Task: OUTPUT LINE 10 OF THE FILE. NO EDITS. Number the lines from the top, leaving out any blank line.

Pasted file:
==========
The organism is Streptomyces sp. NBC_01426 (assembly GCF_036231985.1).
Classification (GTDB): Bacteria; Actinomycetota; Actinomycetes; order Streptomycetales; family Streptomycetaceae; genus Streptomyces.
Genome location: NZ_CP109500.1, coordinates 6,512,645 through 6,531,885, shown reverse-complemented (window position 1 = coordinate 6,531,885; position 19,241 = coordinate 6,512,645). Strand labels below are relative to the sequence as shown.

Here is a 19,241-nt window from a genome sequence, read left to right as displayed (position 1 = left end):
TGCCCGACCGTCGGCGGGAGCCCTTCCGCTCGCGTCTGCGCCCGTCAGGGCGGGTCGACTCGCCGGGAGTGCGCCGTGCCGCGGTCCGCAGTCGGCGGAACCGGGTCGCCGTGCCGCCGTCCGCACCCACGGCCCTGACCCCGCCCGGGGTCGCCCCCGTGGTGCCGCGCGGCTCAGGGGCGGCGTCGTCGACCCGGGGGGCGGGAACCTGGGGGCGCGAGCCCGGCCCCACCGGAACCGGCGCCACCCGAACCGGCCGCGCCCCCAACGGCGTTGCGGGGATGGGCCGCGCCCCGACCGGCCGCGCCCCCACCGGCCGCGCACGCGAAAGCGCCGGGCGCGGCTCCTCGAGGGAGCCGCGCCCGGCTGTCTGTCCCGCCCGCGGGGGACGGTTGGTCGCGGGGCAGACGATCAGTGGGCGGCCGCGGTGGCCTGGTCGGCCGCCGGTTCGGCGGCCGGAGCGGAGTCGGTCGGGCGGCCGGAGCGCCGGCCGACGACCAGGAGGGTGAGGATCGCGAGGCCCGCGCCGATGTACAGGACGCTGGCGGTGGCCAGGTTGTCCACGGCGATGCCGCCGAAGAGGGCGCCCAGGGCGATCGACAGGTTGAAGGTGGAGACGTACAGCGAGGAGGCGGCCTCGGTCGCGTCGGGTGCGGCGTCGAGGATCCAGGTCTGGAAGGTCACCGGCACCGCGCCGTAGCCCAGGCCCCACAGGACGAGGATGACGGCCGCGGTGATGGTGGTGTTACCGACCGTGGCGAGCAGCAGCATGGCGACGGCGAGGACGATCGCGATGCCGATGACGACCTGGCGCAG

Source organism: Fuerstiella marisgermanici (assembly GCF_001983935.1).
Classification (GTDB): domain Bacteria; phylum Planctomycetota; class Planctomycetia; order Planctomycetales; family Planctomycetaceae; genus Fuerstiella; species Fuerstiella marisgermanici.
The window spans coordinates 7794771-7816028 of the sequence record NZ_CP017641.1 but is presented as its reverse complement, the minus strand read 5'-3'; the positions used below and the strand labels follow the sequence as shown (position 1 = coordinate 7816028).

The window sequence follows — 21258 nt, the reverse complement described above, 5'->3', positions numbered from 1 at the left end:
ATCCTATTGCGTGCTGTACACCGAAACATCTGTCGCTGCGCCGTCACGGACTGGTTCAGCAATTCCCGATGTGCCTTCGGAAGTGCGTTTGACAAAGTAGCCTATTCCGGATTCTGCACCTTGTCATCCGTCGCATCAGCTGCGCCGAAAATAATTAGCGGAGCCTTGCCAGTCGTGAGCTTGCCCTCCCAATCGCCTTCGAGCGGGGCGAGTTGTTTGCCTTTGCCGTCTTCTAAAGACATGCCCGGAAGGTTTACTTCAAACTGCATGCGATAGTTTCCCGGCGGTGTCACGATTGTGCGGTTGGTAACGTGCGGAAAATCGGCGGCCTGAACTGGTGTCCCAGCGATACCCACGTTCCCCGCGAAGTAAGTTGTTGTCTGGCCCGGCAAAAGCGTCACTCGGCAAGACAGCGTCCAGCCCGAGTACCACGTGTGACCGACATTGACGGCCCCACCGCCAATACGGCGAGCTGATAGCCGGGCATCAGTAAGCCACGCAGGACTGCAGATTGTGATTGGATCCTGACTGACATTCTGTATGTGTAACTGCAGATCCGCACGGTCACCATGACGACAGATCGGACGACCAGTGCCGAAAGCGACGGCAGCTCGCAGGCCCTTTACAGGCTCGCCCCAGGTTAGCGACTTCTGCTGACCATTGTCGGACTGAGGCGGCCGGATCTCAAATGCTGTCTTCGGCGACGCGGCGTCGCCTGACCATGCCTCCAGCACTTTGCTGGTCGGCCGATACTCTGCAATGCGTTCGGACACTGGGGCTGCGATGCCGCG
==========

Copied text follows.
ATCCTATTGCGTGCTGTACACCGAAACATCTGTCGCTGCGCCGTCACGGACTGGTTCAGCAATTCCCGATGTGCCTTCGGAAGTGCGTTTGACAAAGTAGCCTATTCCGGATTCTGCACCTTGTCATCCGTCGCATCAGCTGCGCCGAAAATAATTAGCGGAGCCTTGCCAGTCGTGAGCTTGCCCTCCCAATCGCCTTCGAGCGGGGCGAGTTGTTTGCCTTTGCCGTCTTCTAAAGACATGCCCGGAAGGTTTACTTCAAACTGCATGCGATAGTTTCCCGGCGGTGTCACGATTGTGCGGTTGGTAACGTGCGGAAAATCGGCGGCCTGAACTGGTGTCCCAGCGATACCCACGTTCCCCGCGAAGTAAGTTGTTGTCTGGCCCGGCAAAAGCGTCACTCGGCAAGACAGCGTCCAGCCCGAGTACCACGTGTGACCGACATTGACGGCCCCACCGCCAATACGGCGAGCTGATAGCCGGGCATCAGTAAGCCACGCAGGACTGCAGATTGTGATTGGATCCTGACTGACATTCTGTATGTGTAACTGCAGATCCGCACGGTCACCATGACGACAGATCGGACGACCAGTGCCGAAAGCGACGGCAGCTCGCAGGCCCTTTACAGGCTCGCCCCAGGTTAGCGACTTCTGCTGACCATTGTCGGACTGAGGCGGCCGGATCTCAAATGCTGTCTTCGGCGACGCGGCGTCGCCTGACCATGCCTCCAGCACTTTGCTGGTCGGCCGATACTCTGCAATGCGTTCGGACACTGGGGCTGCGATGCCGCG